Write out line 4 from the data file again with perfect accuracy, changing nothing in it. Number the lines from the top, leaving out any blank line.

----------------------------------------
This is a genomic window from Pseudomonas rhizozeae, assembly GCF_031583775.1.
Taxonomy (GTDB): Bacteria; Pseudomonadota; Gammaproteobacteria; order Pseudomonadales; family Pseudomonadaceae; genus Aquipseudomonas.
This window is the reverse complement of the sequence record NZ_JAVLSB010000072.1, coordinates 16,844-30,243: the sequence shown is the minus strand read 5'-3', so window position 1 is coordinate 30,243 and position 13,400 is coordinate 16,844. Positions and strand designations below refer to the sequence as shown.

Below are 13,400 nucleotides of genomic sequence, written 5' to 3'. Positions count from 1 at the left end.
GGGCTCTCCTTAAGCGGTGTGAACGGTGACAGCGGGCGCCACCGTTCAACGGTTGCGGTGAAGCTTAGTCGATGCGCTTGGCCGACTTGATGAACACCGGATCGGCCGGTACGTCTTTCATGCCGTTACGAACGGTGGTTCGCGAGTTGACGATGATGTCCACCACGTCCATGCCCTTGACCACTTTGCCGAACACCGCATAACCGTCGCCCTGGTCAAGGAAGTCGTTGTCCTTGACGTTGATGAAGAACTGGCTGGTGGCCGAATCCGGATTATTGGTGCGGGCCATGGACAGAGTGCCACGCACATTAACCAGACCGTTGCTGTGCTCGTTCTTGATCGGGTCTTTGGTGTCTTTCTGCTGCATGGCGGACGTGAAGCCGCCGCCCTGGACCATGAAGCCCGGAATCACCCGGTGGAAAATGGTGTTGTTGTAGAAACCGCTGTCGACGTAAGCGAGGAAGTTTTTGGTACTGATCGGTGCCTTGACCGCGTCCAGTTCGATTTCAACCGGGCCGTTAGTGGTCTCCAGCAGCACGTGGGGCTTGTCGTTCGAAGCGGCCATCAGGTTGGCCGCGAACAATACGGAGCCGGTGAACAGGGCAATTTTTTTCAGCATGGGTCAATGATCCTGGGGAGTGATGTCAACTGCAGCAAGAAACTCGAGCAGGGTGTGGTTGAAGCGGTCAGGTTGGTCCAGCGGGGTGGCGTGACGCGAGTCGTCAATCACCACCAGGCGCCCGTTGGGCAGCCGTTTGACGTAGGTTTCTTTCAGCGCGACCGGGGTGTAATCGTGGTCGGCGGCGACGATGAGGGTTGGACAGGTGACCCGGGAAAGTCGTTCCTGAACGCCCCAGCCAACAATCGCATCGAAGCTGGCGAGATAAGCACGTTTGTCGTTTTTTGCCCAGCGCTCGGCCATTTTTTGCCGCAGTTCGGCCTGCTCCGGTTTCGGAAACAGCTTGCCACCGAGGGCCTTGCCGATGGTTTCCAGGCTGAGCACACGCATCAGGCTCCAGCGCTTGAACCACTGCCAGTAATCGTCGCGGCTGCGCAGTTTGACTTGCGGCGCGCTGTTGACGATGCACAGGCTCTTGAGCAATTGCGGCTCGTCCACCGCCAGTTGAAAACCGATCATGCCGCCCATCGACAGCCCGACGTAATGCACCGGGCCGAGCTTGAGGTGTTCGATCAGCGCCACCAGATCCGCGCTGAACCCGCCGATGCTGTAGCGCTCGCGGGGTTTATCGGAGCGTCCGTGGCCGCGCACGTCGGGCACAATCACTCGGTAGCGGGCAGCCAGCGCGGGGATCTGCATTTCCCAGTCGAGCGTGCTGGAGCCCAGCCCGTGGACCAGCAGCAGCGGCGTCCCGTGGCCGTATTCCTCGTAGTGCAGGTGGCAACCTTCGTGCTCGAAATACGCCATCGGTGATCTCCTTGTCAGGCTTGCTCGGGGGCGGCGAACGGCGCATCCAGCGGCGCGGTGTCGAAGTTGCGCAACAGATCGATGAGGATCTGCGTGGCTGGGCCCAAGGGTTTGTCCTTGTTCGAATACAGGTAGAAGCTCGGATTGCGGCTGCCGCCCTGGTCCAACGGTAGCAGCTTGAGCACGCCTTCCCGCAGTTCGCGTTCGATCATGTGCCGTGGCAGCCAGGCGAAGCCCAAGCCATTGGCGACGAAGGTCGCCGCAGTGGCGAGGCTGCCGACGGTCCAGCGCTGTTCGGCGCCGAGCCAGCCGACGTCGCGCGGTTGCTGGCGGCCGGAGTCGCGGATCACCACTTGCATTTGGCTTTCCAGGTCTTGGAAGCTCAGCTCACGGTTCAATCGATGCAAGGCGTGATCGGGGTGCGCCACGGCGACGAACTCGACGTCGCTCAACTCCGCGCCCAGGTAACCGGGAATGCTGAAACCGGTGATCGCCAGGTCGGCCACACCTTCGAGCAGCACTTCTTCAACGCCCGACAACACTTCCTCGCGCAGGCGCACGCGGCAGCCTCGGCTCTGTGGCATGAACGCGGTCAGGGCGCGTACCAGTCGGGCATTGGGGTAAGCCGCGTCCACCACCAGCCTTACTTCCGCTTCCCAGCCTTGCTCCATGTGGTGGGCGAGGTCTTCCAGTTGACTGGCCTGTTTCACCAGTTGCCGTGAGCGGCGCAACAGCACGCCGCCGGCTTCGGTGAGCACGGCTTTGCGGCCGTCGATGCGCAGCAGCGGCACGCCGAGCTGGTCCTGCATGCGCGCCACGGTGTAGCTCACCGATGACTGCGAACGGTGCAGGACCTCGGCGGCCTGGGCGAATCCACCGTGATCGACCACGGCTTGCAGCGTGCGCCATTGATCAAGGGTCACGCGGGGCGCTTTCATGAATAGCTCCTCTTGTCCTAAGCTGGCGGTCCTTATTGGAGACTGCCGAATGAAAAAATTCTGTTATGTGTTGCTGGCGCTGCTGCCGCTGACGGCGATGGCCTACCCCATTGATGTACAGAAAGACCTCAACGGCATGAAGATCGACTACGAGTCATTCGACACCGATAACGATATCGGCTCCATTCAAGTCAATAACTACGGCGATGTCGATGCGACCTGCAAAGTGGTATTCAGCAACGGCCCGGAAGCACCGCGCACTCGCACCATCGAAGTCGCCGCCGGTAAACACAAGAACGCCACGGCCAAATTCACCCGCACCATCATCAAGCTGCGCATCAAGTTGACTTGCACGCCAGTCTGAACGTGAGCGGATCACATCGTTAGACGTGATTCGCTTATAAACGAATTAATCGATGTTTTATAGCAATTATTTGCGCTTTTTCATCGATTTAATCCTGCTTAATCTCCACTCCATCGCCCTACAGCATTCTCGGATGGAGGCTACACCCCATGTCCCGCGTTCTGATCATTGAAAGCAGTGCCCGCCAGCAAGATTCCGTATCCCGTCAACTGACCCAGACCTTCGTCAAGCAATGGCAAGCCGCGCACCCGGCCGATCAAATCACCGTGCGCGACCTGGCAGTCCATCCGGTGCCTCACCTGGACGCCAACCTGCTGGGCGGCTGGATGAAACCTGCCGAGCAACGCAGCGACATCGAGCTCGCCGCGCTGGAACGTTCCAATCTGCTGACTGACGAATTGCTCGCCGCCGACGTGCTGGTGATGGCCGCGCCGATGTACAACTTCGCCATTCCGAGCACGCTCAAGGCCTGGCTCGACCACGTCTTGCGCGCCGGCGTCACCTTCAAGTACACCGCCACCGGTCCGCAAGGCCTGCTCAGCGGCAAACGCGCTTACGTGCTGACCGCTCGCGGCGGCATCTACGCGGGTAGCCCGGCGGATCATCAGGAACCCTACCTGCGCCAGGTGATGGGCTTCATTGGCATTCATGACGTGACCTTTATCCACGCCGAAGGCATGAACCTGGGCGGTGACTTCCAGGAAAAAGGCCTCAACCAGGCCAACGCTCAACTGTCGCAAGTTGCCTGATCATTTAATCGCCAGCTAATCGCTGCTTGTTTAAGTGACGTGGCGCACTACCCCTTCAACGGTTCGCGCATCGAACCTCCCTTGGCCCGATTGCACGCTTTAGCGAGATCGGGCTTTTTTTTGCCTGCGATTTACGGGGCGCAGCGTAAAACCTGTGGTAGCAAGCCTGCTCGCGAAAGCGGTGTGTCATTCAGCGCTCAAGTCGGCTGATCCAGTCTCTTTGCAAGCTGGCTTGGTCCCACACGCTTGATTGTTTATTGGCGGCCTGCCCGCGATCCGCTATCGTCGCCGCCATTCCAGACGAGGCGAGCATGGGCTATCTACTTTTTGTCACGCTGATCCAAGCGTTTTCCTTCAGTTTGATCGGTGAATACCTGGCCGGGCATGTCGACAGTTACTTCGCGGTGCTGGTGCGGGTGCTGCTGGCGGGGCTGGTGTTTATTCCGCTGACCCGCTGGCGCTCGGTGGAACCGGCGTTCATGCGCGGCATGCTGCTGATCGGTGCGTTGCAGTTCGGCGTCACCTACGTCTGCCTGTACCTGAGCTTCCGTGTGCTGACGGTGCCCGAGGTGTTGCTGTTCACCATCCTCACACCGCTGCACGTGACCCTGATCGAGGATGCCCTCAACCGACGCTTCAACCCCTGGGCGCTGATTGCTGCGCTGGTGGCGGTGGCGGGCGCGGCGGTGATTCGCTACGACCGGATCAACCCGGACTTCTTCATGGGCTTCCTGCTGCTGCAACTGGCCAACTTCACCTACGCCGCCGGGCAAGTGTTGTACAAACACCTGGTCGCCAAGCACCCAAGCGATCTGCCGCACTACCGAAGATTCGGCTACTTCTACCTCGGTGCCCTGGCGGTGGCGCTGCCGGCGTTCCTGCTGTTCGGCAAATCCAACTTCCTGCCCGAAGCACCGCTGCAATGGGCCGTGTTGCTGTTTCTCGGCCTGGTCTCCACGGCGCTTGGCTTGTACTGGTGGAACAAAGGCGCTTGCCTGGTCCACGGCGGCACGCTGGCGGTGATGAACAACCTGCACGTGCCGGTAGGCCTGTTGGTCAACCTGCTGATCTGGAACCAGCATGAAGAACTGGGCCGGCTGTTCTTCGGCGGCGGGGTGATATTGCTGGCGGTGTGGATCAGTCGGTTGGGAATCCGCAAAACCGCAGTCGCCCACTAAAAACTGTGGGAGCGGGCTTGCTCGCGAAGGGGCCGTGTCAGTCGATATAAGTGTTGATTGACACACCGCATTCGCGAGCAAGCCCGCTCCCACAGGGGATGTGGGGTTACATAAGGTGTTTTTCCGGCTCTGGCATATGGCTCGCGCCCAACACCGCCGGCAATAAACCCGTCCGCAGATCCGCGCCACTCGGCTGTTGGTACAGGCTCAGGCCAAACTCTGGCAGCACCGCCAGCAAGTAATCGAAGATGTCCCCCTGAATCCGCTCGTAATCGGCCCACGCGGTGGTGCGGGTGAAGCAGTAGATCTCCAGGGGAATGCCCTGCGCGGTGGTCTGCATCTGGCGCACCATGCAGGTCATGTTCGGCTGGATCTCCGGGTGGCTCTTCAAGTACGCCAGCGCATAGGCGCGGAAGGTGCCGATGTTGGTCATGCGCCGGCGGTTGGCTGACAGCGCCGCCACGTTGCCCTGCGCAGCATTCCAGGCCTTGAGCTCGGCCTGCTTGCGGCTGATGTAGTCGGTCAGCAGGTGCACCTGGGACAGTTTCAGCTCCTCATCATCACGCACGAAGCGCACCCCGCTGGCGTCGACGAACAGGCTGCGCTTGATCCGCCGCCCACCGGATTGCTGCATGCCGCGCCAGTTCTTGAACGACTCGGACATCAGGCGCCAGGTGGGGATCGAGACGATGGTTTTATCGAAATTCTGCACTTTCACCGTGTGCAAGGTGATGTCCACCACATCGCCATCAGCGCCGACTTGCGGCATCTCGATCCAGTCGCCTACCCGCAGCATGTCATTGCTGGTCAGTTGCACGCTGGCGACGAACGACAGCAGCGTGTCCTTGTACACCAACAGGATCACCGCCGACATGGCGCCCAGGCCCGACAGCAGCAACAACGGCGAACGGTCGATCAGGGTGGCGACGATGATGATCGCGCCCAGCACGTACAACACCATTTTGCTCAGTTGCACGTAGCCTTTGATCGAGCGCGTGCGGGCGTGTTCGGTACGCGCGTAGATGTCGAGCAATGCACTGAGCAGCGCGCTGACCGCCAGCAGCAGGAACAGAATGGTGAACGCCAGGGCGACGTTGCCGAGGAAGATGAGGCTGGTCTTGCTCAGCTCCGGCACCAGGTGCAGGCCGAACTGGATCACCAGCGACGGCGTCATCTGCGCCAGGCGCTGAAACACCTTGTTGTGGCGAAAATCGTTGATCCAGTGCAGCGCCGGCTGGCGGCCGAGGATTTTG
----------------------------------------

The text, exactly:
Below are 13,400 nucleotides of genomic sequence, written 5' to 3'. Positions count from 1 at the left end.